''For some time,'' he said, ''I thought there was an exaggerated and even neurotic interest devoted to Vienna at the turn of the century and, way in the back of my mind, I thought that somebody should do something about Budapest too, which also flourished at that time. It's true, many of the ideas current in Vienna fit the interests of the late 20th century, so Vienna is more important in that sense. And yet I felt that all this interest in Vienna was a bit of a mixed blessing.''

Mr. Lukacs, who has taught history at Chestnut Hill College in Philadelphia for 42 years, has written a portrait of that city from 1900 to 1950 and a 20th-century history of the United States. He previously avoided Eastern Europe, not wanting, he said, ''to be an Eastern European intellectual simply writing about his native country.'' Now, particularly with the appearance in Hungary of new scholarship on the turn-of-the-century epoch, ''I thought the time had come to do a serious book on the subject.''

''My main interest - it sounds recondite but it really isn't - is the history of history,'' he said. ''My most important but least known book is 'Historical Consciousness,' and all of my books are about historical consciousness. I start with a material description of the city and then a description of the people, then move on to politics, to intellectual life and, finally, to certain spiritual currents. This method is a reflection of a certain hierarchy that embodies my historical philosophy.'' RICHARD BERNSTEIN "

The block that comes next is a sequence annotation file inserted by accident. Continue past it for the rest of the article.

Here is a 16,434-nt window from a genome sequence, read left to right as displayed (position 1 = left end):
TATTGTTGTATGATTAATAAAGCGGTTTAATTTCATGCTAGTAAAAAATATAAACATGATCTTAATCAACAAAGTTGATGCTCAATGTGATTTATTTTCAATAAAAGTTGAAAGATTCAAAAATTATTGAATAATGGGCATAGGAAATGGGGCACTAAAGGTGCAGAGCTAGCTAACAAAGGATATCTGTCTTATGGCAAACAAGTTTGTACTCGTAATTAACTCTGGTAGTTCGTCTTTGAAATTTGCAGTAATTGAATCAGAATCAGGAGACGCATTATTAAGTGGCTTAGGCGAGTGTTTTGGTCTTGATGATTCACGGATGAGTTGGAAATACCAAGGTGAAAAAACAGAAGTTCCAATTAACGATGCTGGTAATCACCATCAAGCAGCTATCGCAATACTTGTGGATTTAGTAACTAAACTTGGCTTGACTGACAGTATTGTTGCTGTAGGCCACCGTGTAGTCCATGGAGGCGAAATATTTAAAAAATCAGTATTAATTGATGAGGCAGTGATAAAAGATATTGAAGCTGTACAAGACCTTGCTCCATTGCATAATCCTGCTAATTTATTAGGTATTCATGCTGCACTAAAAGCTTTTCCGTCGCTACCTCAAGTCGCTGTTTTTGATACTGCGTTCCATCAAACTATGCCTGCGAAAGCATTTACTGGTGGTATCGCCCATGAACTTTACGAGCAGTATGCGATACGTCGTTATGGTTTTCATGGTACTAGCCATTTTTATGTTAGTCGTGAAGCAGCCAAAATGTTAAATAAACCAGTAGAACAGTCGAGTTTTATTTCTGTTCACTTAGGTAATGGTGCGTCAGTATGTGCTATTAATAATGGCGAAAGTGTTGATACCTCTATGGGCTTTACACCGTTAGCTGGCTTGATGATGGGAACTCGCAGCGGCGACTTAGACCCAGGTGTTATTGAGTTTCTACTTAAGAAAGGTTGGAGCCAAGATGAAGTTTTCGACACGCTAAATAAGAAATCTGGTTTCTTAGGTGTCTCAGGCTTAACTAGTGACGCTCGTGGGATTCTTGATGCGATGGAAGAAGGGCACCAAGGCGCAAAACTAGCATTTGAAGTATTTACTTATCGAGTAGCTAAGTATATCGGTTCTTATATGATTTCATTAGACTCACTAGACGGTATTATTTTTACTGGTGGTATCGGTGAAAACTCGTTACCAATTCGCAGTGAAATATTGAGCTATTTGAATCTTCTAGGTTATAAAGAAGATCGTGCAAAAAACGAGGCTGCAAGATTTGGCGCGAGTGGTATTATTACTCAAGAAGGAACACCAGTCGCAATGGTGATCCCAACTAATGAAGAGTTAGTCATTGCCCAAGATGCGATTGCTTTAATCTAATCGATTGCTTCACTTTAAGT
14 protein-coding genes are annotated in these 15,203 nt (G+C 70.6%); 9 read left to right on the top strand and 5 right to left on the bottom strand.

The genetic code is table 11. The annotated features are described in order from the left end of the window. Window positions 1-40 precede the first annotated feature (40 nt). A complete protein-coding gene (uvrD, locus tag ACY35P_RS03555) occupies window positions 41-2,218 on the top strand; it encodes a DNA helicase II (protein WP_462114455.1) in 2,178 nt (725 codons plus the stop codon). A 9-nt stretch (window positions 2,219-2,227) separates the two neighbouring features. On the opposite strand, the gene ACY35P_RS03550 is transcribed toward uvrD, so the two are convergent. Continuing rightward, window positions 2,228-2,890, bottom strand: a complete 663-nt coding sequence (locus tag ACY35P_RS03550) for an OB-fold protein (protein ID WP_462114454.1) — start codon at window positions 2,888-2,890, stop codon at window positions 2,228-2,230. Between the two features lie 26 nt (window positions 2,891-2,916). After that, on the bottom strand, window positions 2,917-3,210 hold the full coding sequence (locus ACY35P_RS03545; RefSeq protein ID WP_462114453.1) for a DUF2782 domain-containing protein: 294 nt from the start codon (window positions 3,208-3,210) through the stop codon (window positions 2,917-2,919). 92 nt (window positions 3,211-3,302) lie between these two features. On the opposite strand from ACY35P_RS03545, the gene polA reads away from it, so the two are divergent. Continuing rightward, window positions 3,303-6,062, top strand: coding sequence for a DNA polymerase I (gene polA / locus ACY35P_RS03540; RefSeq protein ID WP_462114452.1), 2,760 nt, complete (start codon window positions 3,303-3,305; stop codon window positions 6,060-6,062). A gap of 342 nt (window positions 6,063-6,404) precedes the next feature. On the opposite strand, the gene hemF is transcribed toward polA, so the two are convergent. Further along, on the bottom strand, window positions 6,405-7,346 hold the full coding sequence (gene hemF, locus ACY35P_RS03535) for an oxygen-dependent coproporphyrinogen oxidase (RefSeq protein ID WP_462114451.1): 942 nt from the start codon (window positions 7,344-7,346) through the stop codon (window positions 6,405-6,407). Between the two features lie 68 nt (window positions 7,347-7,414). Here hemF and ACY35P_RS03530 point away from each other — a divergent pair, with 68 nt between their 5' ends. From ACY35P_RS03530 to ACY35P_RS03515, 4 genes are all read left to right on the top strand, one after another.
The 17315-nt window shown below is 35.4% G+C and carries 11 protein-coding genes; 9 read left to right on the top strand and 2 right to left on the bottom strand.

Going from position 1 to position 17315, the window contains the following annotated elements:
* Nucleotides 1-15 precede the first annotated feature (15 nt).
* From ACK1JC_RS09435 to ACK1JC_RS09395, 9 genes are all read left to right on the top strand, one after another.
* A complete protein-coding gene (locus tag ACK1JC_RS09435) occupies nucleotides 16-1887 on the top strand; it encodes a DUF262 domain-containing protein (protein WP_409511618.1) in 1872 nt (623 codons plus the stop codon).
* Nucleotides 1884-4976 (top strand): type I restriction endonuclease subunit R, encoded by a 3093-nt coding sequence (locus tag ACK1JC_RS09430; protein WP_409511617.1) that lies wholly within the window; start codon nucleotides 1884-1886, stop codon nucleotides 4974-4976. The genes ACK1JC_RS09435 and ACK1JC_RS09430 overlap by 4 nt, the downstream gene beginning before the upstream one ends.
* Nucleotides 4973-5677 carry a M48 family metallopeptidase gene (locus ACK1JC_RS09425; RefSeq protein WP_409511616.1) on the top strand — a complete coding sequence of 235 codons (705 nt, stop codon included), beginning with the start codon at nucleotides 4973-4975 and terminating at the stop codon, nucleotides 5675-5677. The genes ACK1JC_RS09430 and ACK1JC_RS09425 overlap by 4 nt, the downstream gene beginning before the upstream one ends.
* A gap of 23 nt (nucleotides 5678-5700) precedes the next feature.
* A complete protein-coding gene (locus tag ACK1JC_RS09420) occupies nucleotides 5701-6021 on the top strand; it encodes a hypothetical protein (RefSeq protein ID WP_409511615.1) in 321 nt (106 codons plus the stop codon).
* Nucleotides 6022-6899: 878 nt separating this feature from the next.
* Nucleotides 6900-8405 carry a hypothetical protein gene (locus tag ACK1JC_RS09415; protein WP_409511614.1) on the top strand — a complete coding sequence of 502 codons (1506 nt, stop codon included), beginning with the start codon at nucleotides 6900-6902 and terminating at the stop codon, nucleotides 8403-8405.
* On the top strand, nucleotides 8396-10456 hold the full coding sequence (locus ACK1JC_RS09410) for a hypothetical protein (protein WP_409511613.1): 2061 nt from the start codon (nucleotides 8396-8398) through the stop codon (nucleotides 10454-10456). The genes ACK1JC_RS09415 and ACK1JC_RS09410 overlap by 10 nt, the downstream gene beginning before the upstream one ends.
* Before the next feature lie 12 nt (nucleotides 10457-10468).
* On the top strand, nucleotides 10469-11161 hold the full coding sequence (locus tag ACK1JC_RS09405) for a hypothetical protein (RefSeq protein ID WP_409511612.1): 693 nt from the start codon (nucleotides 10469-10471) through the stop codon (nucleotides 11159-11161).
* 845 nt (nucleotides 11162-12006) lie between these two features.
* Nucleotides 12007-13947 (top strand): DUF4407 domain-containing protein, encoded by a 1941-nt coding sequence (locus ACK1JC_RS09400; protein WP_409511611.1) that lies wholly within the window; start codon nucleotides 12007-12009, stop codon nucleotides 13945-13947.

Sep 28, 16

"No, rather, I couldn’t help but laugh uproariously at an article about which the Friendly Atheist gave me the heads up, an article by that master of woo, Deepak Chopra, entitled Donald Trump and the Looking-Glass War. In it, Chopra seems to be going out of his way to nuke another one of my irony meters.

For example:

More than one observer has remarked that the tactics of the Trump campaign, which misses no opportunity to turn the truth upside down, have taken us to a crossroads.

And that’s just the first sentence. Remember, Deepak Chopra is a man who is so full of himself (and woo) that nearly a decade ago I coined a term for the mixture of mystical blather liberally sprinkled with science-y sounding bits of science utilizing terms like “quantum,” “cosmic consciousness,” and “epigenetics.” That term was “Choprawoo.” Once you read a few Chopra articles you’ll be able to recognize it in a few sentences and realize that there’s only one proper response to Choprawoo. After all, he’s applied it to attack evolution as “materialism,” by invoking “intelligent genes,” and, of course, by attacking Richard Dawkins. Sadly, he’s actually conned real scientists into collaborating with him to do a clinical trial.

In fairness, my amusement with Chopra’s article is not about Choprawoo, though. It’s about an extreme lack of self-awareness, such as here:

The looking-glass war is a contest taking place in collective consciousness. According to a fact-based view of reality, the U.S. is not in imminent danger from terrorism on a mass scale; we are a prosperous, growing economy; our military strength far surpasses any other nation; immigrants are a positive force in our pluralistic society, not a gang of criminals and freeloaders. But facts aren’t the same as consciousness, and the wrong-is-right strategy that the Republicans have fostered for decades is rising to claim what is due to it. Because they owe their political survival to the very values that Trumpism expresses in exaggerated form, few Republicans are safe enough, or courageous enough, to speak out against him, and the prospect that this grotesque caricature of a candidate may actually win the Presidency has actually had the opposite effect. It has made estranged Republicans “come home,” as they say, which means the embrace of shameless, shameful values as if they are acceptable.


Collective consciousness holds up a mirror to the truth, and in the end there is no arguing against reality, wherever it takes us. My only point is to underline that all of us are reflected in the mirror as individuals